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Speed read

  • Public spending on farming research must double, says UN-backed report

  • Investment in training is also needed to fill the skills gaps in many nations

  • The report is one of seven published by a UN-backed science network

Public spending on agricultural research must double in the next decade if the world is to successfully move to sustainable methods of food production, says a UN-backed report.
 
This funding must be coupled with long-term investment in the training of agricultural professionals to fill the skill gaps in many developing countries, concludes the report published yesterday by the Sustainable Development Solutions Network's (SDSN) group on agriculture and food systems.
 
The SDSN was launched by the UN last year to identify and demonstrate new approaches to sustainable development, and produced its first report in June. The new, agriculture, report was released together with six other reports by the network's thematic groups on issues including health, natural resource management, and ecosystem services and biodiversity.
 
The reports represent a major input by scientists towards a new set of global development goals to replace the Millennium Development Goals in 2015.
 
Achim Dobermann, the deputy director-general for research at the International Rice Research Institute, in the Philippines, and co-chair of the SDSN group on agriculture, says that recent increases in agricultural research investment by the private sector are no substitute for public funding.
 
This is because commercially driven research tends to ignore many essential areas, such as environmental impact and agronomy, he says.
 
"All of these are 'bread and butter' areas, but, as they are not attractive to private sector, public funding must take the lead," he tells SciDev.Net.
 
Increasing yields while minimising environmental harm is one of the greatest challenges facing agriculture and will require the use of a more tailored, knowledge-intensive system, the report says.
 
To allow for the development of adaptable, site-specific farming methods, research into the size and location of gaps in yield and efficiency — where resources such as fertilizers are not being used efficiently — for crop and livestock production should be a top priority, it finds.
 
The effective use of technology is essential to these goals, the report says.
 
Examples of technologies that are important to fully exploit include genomics-based precision breeding methods, gene discovery and biotechnology — all of which are crop improvement methods that are particularly beneficial to smallholders, it adds.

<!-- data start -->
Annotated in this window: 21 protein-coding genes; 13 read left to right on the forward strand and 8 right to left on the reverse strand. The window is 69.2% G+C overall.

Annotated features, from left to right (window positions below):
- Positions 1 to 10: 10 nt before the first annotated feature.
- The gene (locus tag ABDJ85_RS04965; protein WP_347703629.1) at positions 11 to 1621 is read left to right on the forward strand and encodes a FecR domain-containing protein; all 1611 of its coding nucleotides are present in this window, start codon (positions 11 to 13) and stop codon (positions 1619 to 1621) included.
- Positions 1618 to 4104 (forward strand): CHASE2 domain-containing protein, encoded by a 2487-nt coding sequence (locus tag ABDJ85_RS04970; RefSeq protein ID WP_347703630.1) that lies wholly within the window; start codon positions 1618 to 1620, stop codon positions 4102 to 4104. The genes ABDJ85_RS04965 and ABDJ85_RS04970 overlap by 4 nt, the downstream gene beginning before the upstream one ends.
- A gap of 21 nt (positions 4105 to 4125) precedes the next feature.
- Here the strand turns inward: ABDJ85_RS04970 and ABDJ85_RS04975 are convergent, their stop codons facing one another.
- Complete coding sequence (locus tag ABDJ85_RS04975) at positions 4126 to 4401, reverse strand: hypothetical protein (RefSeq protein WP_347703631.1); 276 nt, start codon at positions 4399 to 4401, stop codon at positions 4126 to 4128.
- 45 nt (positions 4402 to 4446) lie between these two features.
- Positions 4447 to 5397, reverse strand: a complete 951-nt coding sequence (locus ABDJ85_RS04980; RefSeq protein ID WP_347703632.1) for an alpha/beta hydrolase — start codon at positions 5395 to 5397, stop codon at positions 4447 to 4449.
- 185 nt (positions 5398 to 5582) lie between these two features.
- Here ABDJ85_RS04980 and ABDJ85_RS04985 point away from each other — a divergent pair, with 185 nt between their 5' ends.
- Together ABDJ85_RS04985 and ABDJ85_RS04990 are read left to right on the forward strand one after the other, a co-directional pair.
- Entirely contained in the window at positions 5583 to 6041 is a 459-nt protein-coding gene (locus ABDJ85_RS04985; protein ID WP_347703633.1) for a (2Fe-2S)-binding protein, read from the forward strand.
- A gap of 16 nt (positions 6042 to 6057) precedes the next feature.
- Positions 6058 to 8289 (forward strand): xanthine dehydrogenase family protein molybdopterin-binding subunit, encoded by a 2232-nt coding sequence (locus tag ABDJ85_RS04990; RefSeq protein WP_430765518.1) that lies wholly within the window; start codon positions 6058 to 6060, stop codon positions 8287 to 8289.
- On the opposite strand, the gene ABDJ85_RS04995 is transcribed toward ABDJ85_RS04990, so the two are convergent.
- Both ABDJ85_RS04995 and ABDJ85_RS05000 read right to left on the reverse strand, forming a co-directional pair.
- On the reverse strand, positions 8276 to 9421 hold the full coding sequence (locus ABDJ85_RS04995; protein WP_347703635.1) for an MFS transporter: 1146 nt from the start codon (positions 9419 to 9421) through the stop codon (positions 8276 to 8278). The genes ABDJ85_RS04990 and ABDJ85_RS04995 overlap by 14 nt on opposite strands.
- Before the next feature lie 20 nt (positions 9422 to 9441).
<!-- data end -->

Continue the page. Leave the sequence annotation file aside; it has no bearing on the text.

Another rich resource for development, according to the report, are digital technologies ranging from satellite imagery and big data analysis to platforms for research collaboration and improving farming advice.
 
Dearth of human expertise
 
But, while such new technologies are useful tools, the report notes that only well-trained scientists and agricultural practitioners can provide the innovation and drive to bring about the necessary change.
 
Many national agricultural research systems in developing nations are not up to the task and rely heavily on foreign donors, it says.
 
Increasing national research spending to one per cent of GDP (gross domestic product) is essential to rectify weaknesses in human capacity, in terms of both skills and numbers, infrastructure and governance, the report adds.
 
Furthermore, to avoid a generation-long gap in agricultural expertise, developing nations must focus on encouraging young people to pursue careers in relevant fields, it says.
 
The low number of students studying in fields such as agronomy, soil science and pest management, particularly in Africa, is a real worry, says Dobermann.
 
This problem reflects the political tendency to prioritise short-term results over scholarship and support programmes for young professionals that take many years to bear fruit, he adds.
 
Aggrey Agumya, senior technical advisor at the Forum for Agricultural Research in Africa, based in Ghana, believes that the capacity gap is so acute in many countries that even a doubling of public research spending might be insufficient.
 
He says that the seriousness of the problem is masked by the fact that any spending increases often go on better salaries rather than improvements to infrastructure and research networks.
 
But the greatest problem is not the lack of researchers but the inability of institutions to apply findings in ways that bring practical benefits, Agumya says.
 
To improve this, great efforts must be made to strengthen agricultural institutions' planning and governance capacities to maximise research benefits, he adds.

Link to full report

Link to other SDSN thematic reports
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